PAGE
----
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The Historic State Theater is providing two weekends full of Halloween films.
Friday and Saturday is a tribute to women who star in creepy films in a Ladies of Horror weekend. The weekend begins with Bette Davis and Joan Crawford in “What Ever Happened to Baby Jane” (1962).
This story of sisterly torment will make viewers think their sibling rivalries are nothing but child’s play. The psychological thriller was nominated for five academy awards with one win for best costume design.
The Hudson sisters are followed by the Stephen King classic “Carrie” (1976). The remake hits theaters Friday and the original film is considered a horror classic.
The story of an awkward teen, her overbearing mother and a struggle for belonging is complicated by Carrie’s power of telekinesis, causing her emotions to unleash on her classmates at the prom. The film stars Piper Laurie along with Sissy Spacek, Amy Irving and John Travolta in the beginning of their careers. The film was nominated for two Oscars.
“Carrie” was directed by “Scarface” director Brian DePalma.
The weekend concludes with “Rosemary’s Baby” (1968).
Mia Farrow and Ruth Gordon star in the Roman Polanski film nominated for two academy awards, winning a best supporting actress award for Gordon.
A young couple move into an apartment building filled with peculiar neighbors when a pregnancy starts a strange series of events for Rosemary.
The following weekend is the theater’s Halloween film series. The series features horror classics, comedy and a kid-friendly option.
The series begins with the Mel Brooks classic “Young Frankenstein” (1974) starring Gene Wilder, Peter Boyle, Marty Feldman, Terri Garr and Madeline Kahn. Even this comedic farce was nominated for two academy awards.
It follows the story of Dr. Frankenstein’s grandson who follows in the family business. The movie recently was made into a Broadway musical.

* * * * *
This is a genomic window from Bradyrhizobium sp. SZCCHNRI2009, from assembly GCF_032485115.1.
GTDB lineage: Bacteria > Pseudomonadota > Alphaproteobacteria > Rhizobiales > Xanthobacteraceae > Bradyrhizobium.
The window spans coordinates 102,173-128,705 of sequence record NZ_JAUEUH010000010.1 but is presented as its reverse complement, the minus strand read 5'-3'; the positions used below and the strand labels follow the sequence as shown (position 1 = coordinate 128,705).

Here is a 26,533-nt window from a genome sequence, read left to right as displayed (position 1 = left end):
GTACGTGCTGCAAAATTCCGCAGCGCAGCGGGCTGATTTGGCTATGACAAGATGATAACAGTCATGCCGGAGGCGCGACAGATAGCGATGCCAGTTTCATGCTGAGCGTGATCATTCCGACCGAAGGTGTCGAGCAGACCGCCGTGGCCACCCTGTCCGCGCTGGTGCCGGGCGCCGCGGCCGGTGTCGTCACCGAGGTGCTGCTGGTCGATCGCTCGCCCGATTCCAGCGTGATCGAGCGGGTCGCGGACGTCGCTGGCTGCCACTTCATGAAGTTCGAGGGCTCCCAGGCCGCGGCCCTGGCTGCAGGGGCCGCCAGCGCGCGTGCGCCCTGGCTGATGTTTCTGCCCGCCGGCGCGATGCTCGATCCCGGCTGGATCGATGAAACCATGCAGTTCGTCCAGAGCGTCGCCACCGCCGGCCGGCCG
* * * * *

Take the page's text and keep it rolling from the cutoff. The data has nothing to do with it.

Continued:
The series also includes classics “Psycho” (1960), “The Wolf Man” (1941) and “The Omen” (1976).
“Psycho,” an Alfred Hitchcock film, starring Anthony Perkins, Vera Miles and Janet Leigh, mother of “Halloween” star Jamie Lee Curtis. This film made taking a shower terrifying and made travelers leery of any motel called Bates. It was nominated for four Oscars.
“The Wolf Man” features early horror staples Lon Chaney and Bela Lugosi, who both starred in their fair share of monster movies.
In “The Omen,” Gregory Peck and Lee Remick have their hands full when they find their son is the antichrist in this Richard Donner film. It won an Oscar for best original score and was nominated for best original song.
If these films are a bit too scary, the theater also is providing a family friendly option, Walt Disney’s “Hocus Pocus” (1993). The film is directed by Kenny Ortega, who was Michael Jackson’s choreographer, and stars Bette Midler, Sarah Jessica Parker and Kathy Najimy as three sisters who are witches.
Over the years, most horror movies have moved from chilling, suspenseful stories with strong acting to slasher movies with high body counts.
This reveiwer is the first to confess to being a horror movie chicken but I have seen a few of these classics and as far as filmmaking goes, modern horror films rarely stack up to the classics.
If you go:
“What Ever Happened to Baby Jane” (Unrated) - 7 p.m. Friday, $3
“Carrie” (R) - 6:45 p.m. Saturday, $3
“Rosemary’s Baby” (PG-13) – 9 p.m. Saturday, $3
“Young Frankenstein” (PG) - 7 p.m. Oct. 24, free
“Psycho” (PG) - 7 p.m. Oct. 25, $3
“Hocus Pocus” (PG) - 2 p.m. Oct. 26, $3
“The Wolf Man” (Unrated) – 7p.m .Oct. 26, $3
“The Omen” (R) – 9 p.m. Oct. 26, $3
For more information, call 270-234-8258.